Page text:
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Smart Meter Opposition Appeals to High Court
Smart Meter Opposition Appeals to High Court
As part of a rapidly rising international tide of smart meter opposition, Maine privacy and safety advocates have appealed a Public Utilities Commission dismissal of their earlier complaint which had raised concerns about safety, privacy, security, trespass and constitutional violations related to the meters. In dismissing the complaint, the PUC stated all of the issues had been adequately investigated and resolved in its previous proceedings, referred to as the Opt-Out Investigation. The notice of appeal to Maine’s Supreme Judicial Court was filed October 31 by attorney Bruce McGlauflin of the Portland firm Petruccelli, Haddow & Martin, LLP representing the Appellants.

The questions raised on appeal include whether the safety, privacy and other concerns raised in the complaint were fully and adequately addressed and decided correctly by the Commission in its previous Opt-Out Investigation, and, whether the PUC has satisfied its Legislative mandate to “ensure safe, reasonable and adequate service.” In one of the Opt-Out Investigation Orders dated January 7, 2011, the PUC stated: “We make no determination on the merits of health, safety…or which federal or state agency has the jurisdiction to make these determinations.” In an Order dated June 22, 2011, the PUC reiterated that it “is making no determination on the merits of the health, safety, privacy or security concerns with respect to wireless Smart Meters.”

When operational, the smart meter system will work as a “mesh network” of individual meters wirelessly communicating with one another to relay customer power usage and personal data to Central Maine Power. Privacy concerns are high on the list for many electricity consumers. The National Institute for Standards and Technology and Association of Home Appliance Manufacturers is among the more established entities to recognize potential privacy concerns including detailed consumer profiling that could be obtained from smart meter data.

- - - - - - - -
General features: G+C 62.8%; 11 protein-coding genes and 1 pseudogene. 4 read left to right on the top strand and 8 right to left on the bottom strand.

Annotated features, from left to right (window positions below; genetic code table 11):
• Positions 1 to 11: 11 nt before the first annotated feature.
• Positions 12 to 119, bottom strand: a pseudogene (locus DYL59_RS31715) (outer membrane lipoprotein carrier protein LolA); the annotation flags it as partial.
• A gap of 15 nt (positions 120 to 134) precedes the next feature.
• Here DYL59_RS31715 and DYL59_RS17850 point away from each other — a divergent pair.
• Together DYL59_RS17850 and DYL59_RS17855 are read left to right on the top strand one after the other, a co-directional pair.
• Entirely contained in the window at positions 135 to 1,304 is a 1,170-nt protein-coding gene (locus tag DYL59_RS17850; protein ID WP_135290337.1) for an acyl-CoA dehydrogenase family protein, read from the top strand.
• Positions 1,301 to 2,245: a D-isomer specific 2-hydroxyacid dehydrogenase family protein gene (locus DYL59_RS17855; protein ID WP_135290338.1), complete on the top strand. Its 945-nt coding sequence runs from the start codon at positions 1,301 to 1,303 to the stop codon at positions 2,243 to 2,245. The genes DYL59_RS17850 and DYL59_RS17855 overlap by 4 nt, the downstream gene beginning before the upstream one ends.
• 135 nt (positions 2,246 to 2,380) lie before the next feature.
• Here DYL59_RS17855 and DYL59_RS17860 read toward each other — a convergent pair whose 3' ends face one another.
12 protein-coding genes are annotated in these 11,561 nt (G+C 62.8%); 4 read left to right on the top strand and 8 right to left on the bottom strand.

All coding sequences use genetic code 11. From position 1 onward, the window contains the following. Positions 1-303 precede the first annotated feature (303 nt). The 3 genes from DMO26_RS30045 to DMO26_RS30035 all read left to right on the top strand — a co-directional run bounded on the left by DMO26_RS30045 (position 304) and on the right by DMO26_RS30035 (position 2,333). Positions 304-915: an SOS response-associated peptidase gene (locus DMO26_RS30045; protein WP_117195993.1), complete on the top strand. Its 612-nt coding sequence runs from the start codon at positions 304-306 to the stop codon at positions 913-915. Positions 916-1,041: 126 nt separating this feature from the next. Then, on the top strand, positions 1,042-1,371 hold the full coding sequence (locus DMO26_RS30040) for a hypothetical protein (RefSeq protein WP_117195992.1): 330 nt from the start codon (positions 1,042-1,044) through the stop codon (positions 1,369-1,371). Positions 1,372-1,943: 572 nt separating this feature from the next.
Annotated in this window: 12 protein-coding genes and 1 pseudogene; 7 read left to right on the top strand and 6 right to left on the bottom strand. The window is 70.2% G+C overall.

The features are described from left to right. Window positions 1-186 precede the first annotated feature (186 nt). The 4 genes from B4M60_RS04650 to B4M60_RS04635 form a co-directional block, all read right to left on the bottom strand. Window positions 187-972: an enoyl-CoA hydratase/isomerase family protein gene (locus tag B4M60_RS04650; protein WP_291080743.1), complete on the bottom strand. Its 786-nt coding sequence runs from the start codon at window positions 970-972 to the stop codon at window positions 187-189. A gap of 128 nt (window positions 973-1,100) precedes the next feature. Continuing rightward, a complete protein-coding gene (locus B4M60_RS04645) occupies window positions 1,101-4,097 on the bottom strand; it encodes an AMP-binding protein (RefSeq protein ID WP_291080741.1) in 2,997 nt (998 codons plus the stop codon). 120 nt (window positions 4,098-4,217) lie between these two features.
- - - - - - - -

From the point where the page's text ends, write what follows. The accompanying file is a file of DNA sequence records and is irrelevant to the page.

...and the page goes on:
“More and more experts consider smart meter radiation to be a toxics issue equivalent to second-hand smoke”, said Kathleen McGee, former director of the Maine Toxics Action Coalition. “Our issue with the PUC is quite simple, in order for them to meet their statutory obligation to ensure safe and reasonable service; they need to first make a determination on these issues of concern. In order to do this, they need to fully evaluate the science and hear from the public, both of which they have repeatedly refused to do.”

In one of its Op-Out Investigation rulings, the PUC allowed electricity consumers to Opt Out of the smart meter program and retain their old analog meter but it also required these consumers to pay Central Maine Power Company an initial fee of $40 plus a $12 monthly fee for this option. “Endangerment, immoral, illegal, unethical, irresponsible or just plain wrong; call it what you will, but when citizens are ordered by the PUC to pay-up in order to avoid real or perceived harms to health and privacy, this is the antithesis of good government. In fact, it’s good government gone very, very bad,” said Ed Friedman, lead Plaintiff in the case.

Shortly after the PUC issued their first Order in the Opt-Out Investigation, the World Health Organization’s International Agency for Research on Cancer (WHO/IARC) issued a report that identified as a “possible carcinogen” the type of non-ionizing radiation emitted by smart meters, cell phones and other wireless devices. This puts smart meter radiation in the same category used by WHO/IARC for identifying other potential carcinogens, such as DDT, benzofuran, chlordane, chloroform, 4,4'-Diaminodiphenyl ether, diesel fuel, 2,6 Dinitrotoluene, gasoline, lead, Polybrominated biphenyls, styrene, Toluene diisocyanates, and 4-Vinylcyclohexene.

“Concerns about the new technology are only increasing and Congressional hearings have been called for,” says Friedman, “It will be some time before this issue is settled. Meanwhile, we encourage ratepayers not to sanction this uncontrolled and PUC - mandated experiment on their health and constitutional rights, but instead to keep their existing (electro-mechanical) meters and not pay the extra fee. That sends a clear message to CMP and the PUC.”

Posted on Friday, November 4, 2011 (Archive on Friday, November 25, 2011)
Posted by Jym St. Pierre   Contributed by Jym St. Pierre
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